I’ve been lucky enough to have 6 of my 8 teams as a Head Coach qualify for the playoffs, including my first four years.  The team where I am assisting now, www.excelsiorfootball.com, is heading in to the quarterfinals this week.

From my experience, here are 5 Keys that I believe are important while making competing in the playoffs.


(Wrote this in November 2012 so these stats are a year old!)  I spoke with the Head Coach Jason Strunk of Lubbock, TX high school earlier in the week about the length of his practices.  He has led his team back to the playoffs in highly competitive Texas for the first time since 1975!!!   They finished this year 4-6 after an 0-10 season last year.  He has experience at the NCAA Division 1 level, and at a very high level in Florida High School football.  His experience means something.  I share the same philosophy he has, cut practice time as you move through the season.  Keep the kids fresh both mentally and physically.  Let’s face it, you’ve been out there since the beginning of August, we are now in November.  Some of these kids are DONE with football.  Honestly, they would rather turn their pads in than keep going in the playoffs.  Those kids will weigh you down at this point.

Once in the playoffs, I usually never practice more than an hour and forty minutes each day.  If you have done your job as a coach with the fundamentals thus far, you really shouldn’t need more practice time than that.  I remember seeing a few practices of the Miami Hurricanes before their 2001 Rose Bowl domination of Nebraska.  They weren’t on the field longer than an hour and 15 minutes.



The last thing you need now is an injury to a key player here in the playoffs.  Ask any major college or NFL football coach, or high school coach for that matter what one of the keys to their championship stretch run was, they will tell you that just being healthy was a key.  Sometimes that stuff is totally out of our hands as coaches.  There isn’t much we can control during a game in terms of injuries.  However, we can control a lot during practices.

As you plan your practices here in November and December, think about the risk v. reward.  Is the risk of your drill worth the reward at this point in the season?  Do you need to practice full speed kickoff returns at this juncture?  Is the full speed collision worth it now?  Do you need tackling drills player on player at this point in the season? Or can you stick to your dummies and pop up sleds?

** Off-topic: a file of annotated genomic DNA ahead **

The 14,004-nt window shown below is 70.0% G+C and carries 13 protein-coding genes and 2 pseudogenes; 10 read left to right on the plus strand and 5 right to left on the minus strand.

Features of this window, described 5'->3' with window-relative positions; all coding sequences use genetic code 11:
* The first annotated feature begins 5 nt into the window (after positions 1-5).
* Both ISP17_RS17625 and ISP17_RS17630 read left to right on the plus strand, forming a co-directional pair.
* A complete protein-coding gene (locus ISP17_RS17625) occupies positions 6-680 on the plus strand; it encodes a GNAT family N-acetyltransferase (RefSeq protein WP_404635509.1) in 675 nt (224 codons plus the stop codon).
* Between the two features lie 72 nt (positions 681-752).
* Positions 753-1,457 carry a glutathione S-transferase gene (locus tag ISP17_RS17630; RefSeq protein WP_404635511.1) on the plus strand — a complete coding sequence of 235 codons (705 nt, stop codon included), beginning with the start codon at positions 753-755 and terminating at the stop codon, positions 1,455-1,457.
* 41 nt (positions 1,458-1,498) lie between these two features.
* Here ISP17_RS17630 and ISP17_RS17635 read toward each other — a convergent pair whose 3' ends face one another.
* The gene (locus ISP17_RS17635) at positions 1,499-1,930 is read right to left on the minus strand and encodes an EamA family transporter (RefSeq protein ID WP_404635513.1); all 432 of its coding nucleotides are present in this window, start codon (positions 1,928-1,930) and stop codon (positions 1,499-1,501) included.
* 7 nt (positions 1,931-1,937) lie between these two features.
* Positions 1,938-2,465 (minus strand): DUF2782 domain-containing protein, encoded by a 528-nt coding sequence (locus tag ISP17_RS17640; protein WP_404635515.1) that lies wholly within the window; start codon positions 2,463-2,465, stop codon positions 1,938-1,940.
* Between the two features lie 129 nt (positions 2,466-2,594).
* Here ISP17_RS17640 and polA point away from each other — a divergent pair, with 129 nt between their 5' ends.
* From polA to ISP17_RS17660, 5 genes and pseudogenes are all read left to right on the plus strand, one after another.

Again, it’s been a long season.  Is your message getting stale in the minds of your kids?  Are you bringing something fresh to them, as a source of inspiration?  Doing and saying the same thing day in and day out will become stale to these kids you are working with.  Are you using the same old practice plan that you have used all season?  Or are you mixing up the mental demands of your kids here in the playoffs?

I’ve always believed that as you get in to the playoffs, practices need to be more about the mental approach than the physical approach.  Crank up the mental demands, crank down the physical demands.


Don’t forget one of the most important aspects of a championship football program – team chemistry!  Many coaches pour a lot in to this aspect during Training Camp.  And rightly so.  You are fresh and new, some kids are brand new to the program, it is needed.  But as you move throughout the year, you forget to keep building team chemistry.  In my opinion, if you aren’t working to create it, you are working to hurt it.  Never underestimate the power of team chemistry.  These kids have been together a long time!

Getting them away from the football field together will help to keep them bonded.  Go do something together as a team one night after practice.  Go see a movie or take the team out to dinner together.  This keeps building team chemistry.


My first year as a Head Coach, I made a critical error.  We knew a few weeks before the regular season ended that we would be in the playoffs, so I started beating the “one and done drum.”  You know how coaches do it, they STRESS, and a lot of times OVER STRESS the one and done theme.  With a mature football team who has been to the playoffs year in and year out, I can understand that philosophy.  But what I found that year, 2003, from talking with my players afterwards was that I totally stressed them out and put way too much pressure on them with beating the “one and done drum.”

We got beat by a great team, a team that went on to win the Championship, led by current New York Giants receiver Ramses Barden.  But my kids were playing with too much stress on them, brought on by my theme, and the theme of our coaches throughout the week.  We wanted to give them the sense of urgency we were under.  But they were too young and immature to really handle it.  They were pressing during the week, and making mistakes they didn’t normally make.  And then the same thing happened in the game.  We were very disciplined with the snap count that year.  But sure enough, very first two plays, we false start. That’s what I mean, we were pressing too hard.

Instead of beating the “one and done drum” just tell your players to do their best.  Ask of them the same thing you asked of them all season.  Don’t add unneeded stress and pressure.